From the September issue of Cow/Calf Producer.

In the past two or three years it appeared calf buyers were starting to pay a little more for preconditioned calves; then along came 2014.

Early reports suggest preconditioning values shot up from previous values of about $35 to $50 per calf to more than $100 per head.

With cattle prices at a peak and health issues perhaps tougher than ever, why wouldn’t buyers pay more for cattle which have proven to be healthier, gain better and have lower death loss? This seems pretty clearly to be risk mitigation.

In Oklahoma, buyers last fall paid more than double the 2013 premium for preconditioned calves, with an average price of $19.20 per hundredweight. That compared with $8.65 in 2013 and $9.23 in 2012. That suggests an “average” preconditioning premium of $123 per calf. This was from six sales scattered across the state. This was on 4,327 Oklahoma Quality Beef Network (OQBN)-registered calves, with a comparison of 6,000 non-certified and/or non-preconditioned calves sold immediately around the preconditioned sales and through those same sale barns.

These were total premiums, including the “health difference” and weight gain, plus other possible unnamed factors, said Kellie Curry-Raper, an agricultural economist at Oklahoma State University.

She says her studies of OQBN-calf sales over recent years has tried to quantify only the actual value added by the sales. Her figures do not reflect added value from gain commonly captured during preconditioning, nor do they calculate costs, which are highly individualized.

For comparison, Superior Livestock Auction reported from a large study on its sale platform in 2014 a $12.06-per-hundredweight health price advantage for weaned and vaccinated calves. This was considerably higher than some 2013 data from Superior which showed preconditioned calves earned an average of $4.78 per hundredweight with an average weight of 566 pounds — therefore, an average price of about $24 per head.

Purdue University veterinarian Mark Hilton recently said an 11-year analysis of Indiana beef herds showed weight gain alone on preconditioned calves added $50.84 average premium. In fact, Hilton said, weight gain was the most important profitability factor. Since the first week is usually not a good week for gain, Hilton said longer preconditioning periods appeared to pay better.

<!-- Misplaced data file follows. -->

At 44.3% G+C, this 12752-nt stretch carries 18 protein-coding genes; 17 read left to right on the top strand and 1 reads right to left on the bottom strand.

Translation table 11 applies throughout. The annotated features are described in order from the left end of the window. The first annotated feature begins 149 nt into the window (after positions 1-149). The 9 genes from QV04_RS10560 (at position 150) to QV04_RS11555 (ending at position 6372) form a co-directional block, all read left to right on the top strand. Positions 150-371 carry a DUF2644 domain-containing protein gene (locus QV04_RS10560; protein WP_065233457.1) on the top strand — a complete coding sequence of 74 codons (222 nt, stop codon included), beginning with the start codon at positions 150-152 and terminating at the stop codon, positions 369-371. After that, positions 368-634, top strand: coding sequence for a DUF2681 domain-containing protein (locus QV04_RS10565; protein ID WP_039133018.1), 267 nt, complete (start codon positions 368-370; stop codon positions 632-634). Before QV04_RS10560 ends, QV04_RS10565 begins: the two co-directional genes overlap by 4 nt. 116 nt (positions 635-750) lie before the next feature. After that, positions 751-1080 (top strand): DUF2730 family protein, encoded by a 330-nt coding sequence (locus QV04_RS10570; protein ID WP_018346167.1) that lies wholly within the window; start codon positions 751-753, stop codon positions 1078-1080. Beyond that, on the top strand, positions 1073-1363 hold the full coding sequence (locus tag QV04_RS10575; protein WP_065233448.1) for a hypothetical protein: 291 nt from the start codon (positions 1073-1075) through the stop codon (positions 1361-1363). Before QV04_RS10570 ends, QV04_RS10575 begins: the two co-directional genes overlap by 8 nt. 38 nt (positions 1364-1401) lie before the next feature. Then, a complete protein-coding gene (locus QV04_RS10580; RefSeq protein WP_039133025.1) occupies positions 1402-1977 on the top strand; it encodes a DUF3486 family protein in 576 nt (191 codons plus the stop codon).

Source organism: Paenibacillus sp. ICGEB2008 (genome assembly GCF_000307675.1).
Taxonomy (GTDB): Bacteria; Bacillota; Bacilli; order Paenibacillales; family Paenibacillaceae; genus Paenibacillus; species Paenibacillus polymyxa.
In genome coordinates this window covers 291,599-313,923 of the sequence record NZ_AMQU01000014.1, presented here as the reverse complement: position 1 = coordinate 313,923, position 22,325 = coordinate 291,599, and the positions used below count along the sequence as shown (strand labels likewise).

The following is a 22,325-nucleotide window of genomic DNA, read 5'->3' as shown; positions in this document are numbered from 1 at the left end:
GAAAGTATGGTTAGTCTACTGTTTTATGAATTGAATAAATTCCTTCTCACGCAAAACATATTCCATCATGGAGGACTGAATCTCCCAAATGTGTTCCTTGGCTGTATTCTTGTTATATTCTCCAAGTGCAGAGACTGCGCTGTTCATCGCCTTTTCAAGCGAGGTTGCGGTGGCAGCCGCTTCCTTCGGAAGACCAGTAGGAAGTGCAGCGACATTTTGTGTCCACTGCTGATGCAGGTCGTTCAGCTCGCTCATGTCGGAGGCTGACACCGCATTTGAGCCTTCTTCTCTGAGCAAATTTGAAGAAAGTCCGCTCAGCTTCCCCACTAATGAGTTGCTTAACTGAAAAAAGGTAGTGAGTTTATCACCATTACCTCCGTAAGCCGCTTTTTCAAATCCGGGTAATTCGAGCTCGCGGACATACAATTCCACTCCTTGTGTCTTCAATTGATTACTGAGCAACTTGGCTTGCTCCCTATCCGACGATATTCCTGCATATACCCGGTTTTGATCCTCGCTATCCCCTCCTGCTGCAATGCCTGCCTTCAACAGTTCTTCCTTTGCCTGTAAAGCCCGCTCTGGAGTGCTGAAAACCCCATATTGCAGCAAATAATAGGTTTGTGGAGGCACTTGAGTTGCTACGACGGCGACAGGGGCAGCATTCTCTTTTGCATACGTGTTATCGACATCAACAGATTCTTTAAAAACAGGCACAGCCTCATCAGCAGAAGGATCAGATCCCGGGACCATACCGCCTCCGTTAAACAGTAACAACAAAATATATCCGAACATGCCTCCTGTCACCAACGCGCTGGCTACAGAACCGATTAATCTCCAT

Another preconditioning program which has worked in conjunction with the OQBN sales and typically fetches even higher premiums for preconditioned calves is the Integrity Beef preconditioning program. Calves in that sale recorded even larger increases in calf pricing in December 2014 — up to $15 more per hundredweight than the calves from the OQBN sale. Noble Foundation cooperates with and shares one sale with OQBN. These calves have many of the same basic protocols but are usually weaned and fed longer and must be from bulls in the top 20 percent of weaning and yearling-weight EPDs from the Angus and Charolais breeds. This is intended to make them even more attractive to feeders, said Steve Swigert, an economic consultant with Noble.

Reaching back several years, an Iowa study on preconditioned calf sales versus regular auctions suggested in 2008-09 steers in the preconditioned sales earned $2 per hundredweight above their contemporaries and heifers $6 per hundredweight. By 2013-14, that number increased to $6 per hundredweight for steers and $10 per hundredweight for heifers, said Lee Schulz, Iowa State University agricultural economist.

“If you are not adding value to your calves, you are making a huge mistake, leaving money on the table and giving my feedlot owners a lot poorer-quality cattle,” Hilton said.

He said the best way to move toward more preconditioning is for feeders to send a price signal.

“When you’re buying high-risk calves, you’re telling the industry that you’re going to take advantage of somebody. When you buy preconditioned, high-quality calves you’re telling the beef industry that producers of preconditioned, high-quality calves are your partners.”